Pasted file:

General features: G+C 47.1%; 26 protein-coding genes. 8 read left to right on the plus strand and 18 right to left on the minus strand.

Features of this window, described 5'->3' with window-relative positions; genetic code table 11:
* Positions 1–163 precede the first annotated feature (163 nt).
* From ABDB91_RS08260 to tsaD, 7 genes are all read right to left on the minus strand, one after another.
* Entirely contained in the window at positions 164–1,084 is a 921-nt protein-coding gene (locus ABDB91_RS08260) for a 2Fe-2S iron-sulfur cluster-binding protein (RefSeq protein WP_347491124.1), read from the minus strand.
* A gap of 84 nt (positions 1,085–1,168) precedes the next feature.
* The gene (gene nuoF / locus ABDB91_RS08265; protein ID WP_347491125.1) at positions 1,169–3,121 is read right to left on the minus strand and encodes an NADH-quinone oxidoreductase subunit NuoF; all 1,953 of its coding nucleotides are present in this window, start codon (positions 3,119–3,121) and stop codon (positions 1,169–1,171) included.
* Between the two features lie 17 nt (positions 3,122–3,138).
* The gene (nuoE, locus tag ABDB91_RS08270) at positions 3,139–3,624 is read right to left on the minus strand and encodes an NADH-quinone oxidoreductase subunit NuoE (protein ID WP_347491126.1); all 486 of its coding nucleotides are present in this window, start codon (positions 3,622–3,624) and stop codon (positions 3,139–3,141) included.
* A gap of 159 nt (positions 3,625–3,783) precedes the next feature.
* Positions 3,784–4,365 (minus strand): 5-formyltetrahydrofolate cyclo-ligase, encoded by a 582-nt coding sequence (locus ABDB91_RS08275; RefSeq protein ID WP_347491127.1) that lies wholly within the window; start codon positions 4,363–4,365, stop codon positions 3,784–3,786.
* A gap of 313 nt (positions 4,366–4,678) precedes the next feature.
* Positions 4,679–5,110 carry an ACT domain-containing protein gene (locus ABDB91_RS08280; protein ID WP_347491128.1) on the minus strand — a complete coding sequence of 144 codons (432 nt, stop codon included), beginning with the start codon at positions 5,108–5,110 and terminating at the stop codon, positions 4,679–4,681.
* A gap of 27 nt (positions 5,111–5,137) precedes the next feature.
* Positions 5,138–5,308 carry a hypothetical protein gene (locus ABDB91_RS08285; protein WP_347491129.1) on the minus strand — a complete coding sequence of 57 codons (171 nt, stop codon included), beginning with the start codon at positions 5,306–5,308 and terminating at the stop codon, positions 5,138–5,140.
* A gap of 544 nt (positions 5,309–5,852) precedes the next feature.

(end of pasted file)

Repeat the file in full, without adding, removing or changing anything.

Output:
General features: G+C 47.1%; 26 protein-coding genes. 8 read left to right on the plus strand and 18 right to left on the minus strand.

Features of this window, described 5'->3' with window-relative positions; genetic code table 11:
* Positions 1–163 precede the first annotated feature (163 nt).
* From ABDB91_RS08260 to tsaD, 7 genes are all read right to left on the minus strand, one after another.
* Entirely contained in the window at positions 164–1,084 is a 921-nt protein-coding gene (locus ABDB91_RS08260) for a 2Fe-2S iron-sulfur cluster-binding protein (RefSeq protein WP_347491124.1), read from the minus strand.
* A gap of 84 nt (positions 1,085–1,168) precedes the next feature.
* The gene (gene nuoF / locus ABDB91_RS08265; protein ID WP_347491125.1) at positions 1,169–3,121 is read right to left on the minus strand and encodes an NADH-quinone oxidoreductase subunit NuoF; all 1,953 of its coding nucleotides are present in this window, start codon (positions 3,119–3,121) and stop codon (positions 1,169–1,171) included.
* Between the two features lie 17 nt (positions 3,122–3,138).
* The gene (nuoE, locus tag ABDB91_RS08270) at positions 3,139–3,624 is read right to left on the minus strand and encodes an NADH-quinone oxidoreductase subunit NuoE (protein ID WP_347491126.1); all 486 of its coding nucleotides are present in this window, start codon (positions 3,622–3,624) and stop codon (positions 3,139–3,141) included.
* A gap of 159 nt (positions 3,625–3,783) precedes the next feature.
* Positions 3,784–4,365 (minus strand): 5-formyltetrahydrofolate cyclo-ligase, encoded by a 582-nt coding sequence (locus ABDB91_RS08275; RefSeq protein ID WP_347491127.1) that lies wholly within the window; start codon positions 4,363–4,365, stop codon positions 3,784–3,786.
* A gap of 313 nt (positions 4,366–4,678) precedes the next feature.
* Positions 4,679–5,110 carry an ACT domain-containing protein gene (locus ABDB91_RS08280; protein ID WP_347491128.1) on the minus strand — a complete coding sequence of 144 codons (432 nt, stop codon included), beginning with the start codon at positions 5,108–5,110 and terminating at the stop codon, positions 4,679–4,681.
* A gap of 27 nt (positions 5,111–5,137) precedes the next feature.
* Positions 5,138–5,308 carry a hypothetical protein gene (locus ABDB91_RS08285; protein WP_347491129.1) on the minus strand — a complete coding sequence of 57 codons (171 nt, stop codon included), beginning with the start codon at positions 5,306–5,308 and terminating at the stop codon, positions 5,138–5,140.
* A gap of 544 nt (positions 5,309–5,852) precedes the next feature.